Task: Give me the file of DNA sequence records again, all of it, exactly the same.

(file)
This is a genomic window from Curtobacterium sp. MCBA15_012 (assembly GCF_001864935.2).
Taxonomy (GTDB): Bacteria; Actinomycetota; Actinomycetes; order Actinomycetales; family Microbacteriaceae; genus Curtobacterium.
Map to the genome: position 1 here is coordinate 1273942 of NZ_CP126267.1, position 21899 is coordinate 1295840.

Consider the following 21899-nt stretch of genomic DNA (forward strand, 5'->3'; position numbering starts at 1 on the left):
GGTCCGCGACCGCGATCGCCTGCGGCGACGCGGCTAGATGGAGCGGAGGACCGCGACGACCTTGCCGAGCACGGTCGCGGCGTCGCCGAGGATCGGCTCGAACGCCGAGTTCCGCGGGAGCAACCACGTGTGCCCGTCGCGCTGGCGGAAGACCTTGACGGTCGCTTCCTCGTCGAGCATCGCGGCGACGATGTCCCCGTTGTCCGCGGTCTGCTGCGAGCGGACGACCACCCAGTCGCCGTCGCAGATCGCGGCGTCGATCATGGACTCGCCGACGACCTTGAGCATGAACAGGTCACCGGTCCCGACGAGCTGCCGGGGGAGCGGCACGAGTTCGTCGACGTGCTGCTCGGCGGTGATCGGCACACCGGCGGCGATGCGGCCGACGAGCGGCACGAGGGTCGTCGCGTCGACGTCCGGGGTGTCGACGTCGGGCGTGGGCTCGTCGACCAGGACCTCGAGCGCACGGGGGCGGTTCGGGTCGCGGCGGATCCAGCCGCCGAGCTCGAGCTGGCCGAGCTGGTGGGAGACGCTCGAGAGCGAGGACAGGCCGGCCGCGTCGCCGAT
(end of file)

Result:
This is a genomic window from Curtobacterium sp. MCBA15_012 (assembly GCF_001864935.2).
Taxonomy (GTDB): Bacteria; Actinomycetota; Actinomycetes; order Actinomycetales; family Microbacteriaceae; genus Curtobacterium.
Map to the genome: position 1 here is coordinate 1273942 of NZ_CP126267.1, position 21899 is coordinate 1295840.

Consider the following 21899-nt stretch of genomic DNA (forward strand, 5'->3'; position numbering starts at 1 on the left):
GGTCCGCGACCGCGATCGCCTGCGGCGACGCGGCTAGATGGAGCGGAGGACCGCGACGACCTTGCCGAGCACGGTCGCGGCGTCGCCGAGGATCGGCTCGAACGCCGAGTTCCGCGGGAGCAACCACGTGTGCCCGTCGCGCTGGCGGAAGACCTTGACGGTCGCTTCCTCGTCGAGCATCGCGGCGACGATGTCCCCGTTGTCCGCGGTCTGCTGCGAGCGGACGACCACCCAGTCGCCGTCGCAGATCGCGGCGTCGATCATGGACTCGCCGACGACCTTGAGCATGAACAGGTCACCGGTCCCGACGAGCTGCCGGGGGAGCGGCACGAGTTCGTCGACGTGCTGCTCGGCGGTGATCGGCACACCGGCGGCGATGCGGCCGACGAGCGGCACGAGGGTCGTCGCGTCGACGTCCGGGGTGTCGACGTCGGGCGTGGGCTCGTCGACCAGGACCTCGAGCGCACGGGGGCGGTTCGGGTCGCGGCGGATCCAGCCGCCGAGCTCGAGCTGGCCGAGCTGGTGGGAGACGCTCGAGAGCGAGGACAGGCCGGCCGCGTCGCCGAT